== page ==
His resignation came after 150 staffers wrote a letter to bosses citing new allegations of ‘bias against people of color’ and slamming the paper’s handling of the incident

‘We are committed to building a news report and company that reflect our core values of integrity and respect, and will work with urgency to create clearer guidelines and enforcement about conduct in the workplace, including red-line issues on racist language.’

McNeil’s departure was a marked turnaround from last week when the Times responded to the Beast’s expose to say it had conducted an investigation and decided not to fire him because they believed he showed ‘poor judgment’ but did not use the words with ‘hateful or malicious’ intent.

The paper faced a backlash over its handling of the crisis with a group of over 150 staffers sending a letter to execs Wednesday both slamming their handling of the scandal and calling for a full investigation and an apology from McNeil.

The letter has not been made public but The Daily Beast reported that staff wrote in it: ‘The company has a responsibility to take that experience seriously.’ 

The company employs 4,300 people, of which some 1,600 are journalists.  

‘Our community is outraged and in pain,’ the employees wrote adding that, as McNeil’s colleagues, they ‘feel disrespected by his actions.’  

Employees called on the Times to fully investigate both the 2019 trip as well ‘any newly surfaced complaints’ that have arisen in the days since the incident came to light. 

They wrote that a number of current and former colleagues have since come forward to complain of ‘bias against people of color in [McNeil’s] work and in interactions with colleagues over a period of years’.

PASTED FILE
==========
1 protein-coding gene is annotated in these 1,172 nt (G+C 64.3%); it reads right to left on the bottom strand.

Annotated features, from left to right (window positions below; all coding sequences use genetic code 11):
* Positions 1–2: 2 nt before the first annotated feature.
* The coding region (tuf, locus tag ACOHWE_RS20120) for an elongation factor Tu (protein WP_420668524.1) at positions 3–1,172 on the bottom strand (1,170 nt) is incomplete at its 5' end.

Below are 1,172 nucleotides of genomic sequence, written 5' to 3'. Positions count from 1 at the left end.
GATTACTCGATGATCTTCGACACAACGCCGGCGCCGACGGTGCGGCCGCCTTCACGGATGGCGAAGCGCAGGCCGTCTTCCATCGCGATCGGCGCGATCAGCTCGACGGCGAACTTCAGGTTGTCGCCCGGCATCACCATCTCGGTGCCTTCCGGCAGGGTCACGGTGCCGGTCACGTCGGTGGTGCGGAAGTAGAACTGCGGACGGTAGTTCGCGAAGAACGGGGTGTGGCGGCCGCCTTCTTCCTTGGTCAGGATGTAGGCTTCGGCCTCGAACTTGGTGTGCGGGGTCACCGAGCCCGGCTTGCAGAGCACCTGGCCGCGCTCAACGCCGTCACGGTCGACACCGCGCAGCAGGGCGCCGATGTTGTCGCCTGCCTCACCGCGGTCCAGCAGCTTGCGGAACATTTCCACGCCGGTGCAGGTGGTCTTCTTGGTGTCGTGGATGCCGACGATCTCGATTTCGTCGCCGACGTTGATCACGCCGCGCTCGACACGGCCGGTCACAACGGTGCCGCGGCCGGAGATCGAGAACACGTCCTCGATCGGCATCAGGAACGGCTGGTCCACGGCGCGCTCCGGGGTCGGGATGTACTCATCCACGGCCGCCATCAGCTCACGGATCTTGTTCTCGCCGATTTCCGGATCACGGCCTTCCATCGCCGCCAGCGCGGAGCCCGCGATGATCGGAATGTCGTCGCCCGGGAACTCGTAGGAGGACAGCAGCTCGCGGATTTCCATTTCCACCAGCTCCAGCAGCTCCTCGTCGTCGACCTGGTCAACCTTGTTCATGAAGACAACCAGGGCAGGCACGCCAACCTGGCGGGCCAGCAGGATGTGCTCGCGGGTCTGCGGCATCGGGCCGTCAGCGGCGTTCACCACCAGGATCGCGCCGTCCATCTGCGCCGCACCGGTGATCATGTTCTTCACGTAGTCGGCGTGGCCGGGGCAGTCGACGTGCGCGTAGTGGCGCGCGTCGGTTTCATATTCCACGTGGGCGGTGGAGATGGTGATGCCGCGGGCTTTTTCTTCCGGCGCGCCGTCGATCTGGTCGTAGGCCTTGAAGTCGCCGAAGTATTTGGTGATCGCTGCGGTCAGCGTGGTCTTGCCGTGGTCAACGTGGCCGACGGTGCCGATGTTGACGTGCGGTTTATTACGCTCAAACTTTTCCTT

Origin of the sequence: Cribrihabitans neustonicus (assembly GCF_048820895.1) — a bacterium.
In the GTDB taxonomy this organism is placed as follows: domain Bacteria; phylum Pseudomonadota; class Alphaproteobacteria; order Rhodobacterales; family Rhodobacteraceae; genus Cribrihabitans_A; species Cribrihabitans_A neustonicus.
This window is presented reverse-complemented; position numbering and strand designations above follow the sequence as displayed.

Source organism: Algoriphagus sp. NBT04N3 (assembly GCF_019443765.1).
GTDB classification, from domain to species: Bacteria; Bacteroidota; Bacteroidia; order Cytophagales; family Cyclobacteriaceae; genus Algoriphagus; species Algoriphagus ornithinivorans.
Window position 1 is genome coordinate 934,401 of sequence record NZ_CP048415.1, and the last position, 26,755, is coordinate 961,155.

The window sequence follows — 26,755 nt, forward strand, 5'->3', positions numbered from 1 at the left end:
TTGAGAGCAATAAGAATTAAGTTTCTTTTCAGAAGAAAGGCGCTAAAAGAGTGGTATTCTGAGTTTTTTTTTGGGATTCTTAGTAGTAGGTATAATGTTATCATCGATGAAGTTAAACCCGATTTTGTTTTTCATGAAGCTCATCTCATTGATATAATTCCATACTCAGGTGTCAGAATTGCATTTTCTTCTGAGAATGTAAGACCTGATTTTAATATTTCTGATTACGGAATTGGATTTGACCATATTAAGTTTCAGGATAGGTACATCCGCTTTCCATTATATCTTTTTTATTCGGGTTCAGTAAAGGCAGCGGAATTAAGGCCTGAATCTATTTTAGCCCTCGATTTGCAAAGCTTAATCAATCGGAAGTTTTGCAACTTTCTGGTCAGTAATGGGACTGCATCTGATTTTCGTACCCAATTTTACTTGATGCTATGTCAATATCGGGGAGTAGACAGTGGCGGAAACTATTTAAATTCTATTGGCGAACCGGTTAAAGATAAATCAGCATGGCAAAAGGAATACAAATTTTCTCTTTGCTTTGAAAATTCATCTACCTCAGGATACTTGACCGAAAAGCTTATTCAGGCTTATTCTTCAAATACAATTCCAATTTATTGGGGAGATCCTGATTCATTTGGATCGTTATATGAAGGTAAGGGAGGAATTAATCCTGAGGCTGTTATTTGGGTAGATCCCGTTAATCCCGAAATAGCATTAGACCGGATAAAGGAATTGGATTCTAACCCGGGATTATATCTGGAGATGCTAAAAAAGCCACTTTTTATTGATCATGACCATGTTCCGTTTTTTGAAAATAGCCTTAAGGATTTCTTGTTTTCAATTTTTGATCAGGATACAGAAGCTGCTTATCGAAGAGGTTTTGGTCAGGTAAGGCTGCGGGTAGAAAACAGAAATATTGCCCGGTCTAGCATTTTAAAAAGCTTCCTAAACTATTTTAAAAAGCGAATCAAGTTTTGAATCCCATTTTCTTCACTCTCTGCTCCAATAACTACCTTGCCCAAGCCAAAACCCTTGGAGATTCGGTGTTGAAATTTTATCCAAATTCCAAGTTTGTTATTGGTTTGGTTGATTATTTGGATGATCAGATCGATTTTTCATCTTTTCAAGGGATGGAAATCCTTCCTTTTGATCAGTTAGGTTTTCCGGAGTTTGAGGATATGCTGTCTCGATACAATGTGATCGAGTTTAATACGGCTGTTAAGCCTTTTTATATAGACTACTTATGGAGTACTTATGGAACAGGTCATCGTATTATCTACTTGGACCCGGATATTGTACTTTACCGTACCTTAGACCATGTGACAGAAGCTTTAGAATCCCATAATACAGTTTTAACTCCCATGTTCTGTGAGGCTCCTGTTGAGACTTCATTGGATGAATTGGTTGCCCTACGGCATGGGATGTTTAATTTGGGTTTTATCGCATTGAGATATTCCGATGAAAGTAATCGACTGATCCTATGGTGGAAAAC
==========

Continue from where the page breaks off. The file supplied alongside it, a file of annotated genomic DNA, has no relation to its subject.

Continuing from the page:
The nature of these complaints is not known.  

Executive Editor Dean Baquet. Top bosses had previously said he should be 'given another chance' saying McNeil hadn't used the word with 'malicious or hateful intent' but also changed tact Friday telling staff 'we do not tolerate racist language regardless of intent'

Executive Editor Dean Baquet. Top bosses had previously said he should be 'given another chance' saying McNeil hadn't used the word with 'malicious or hateful intent' but also changed tact Friday telling staff 'we do not tolerate racist language regardless of intent'

Executive Editor Dean Baquet. Top bosses had previously said he should be ‘given another chance’ saying McNeil hadn’t used the word with ‘malicious or hateful intent’ but also changed tact Friday telling staff ‘we do not tolerate racist language regardless of intent’

As well as hitting out at McNeil, the staff members also took aim at their employer writing that they were ‘deeply disturbed’ by the paper’s handling of the allegations and demanding a probe into how it was initial dealt with.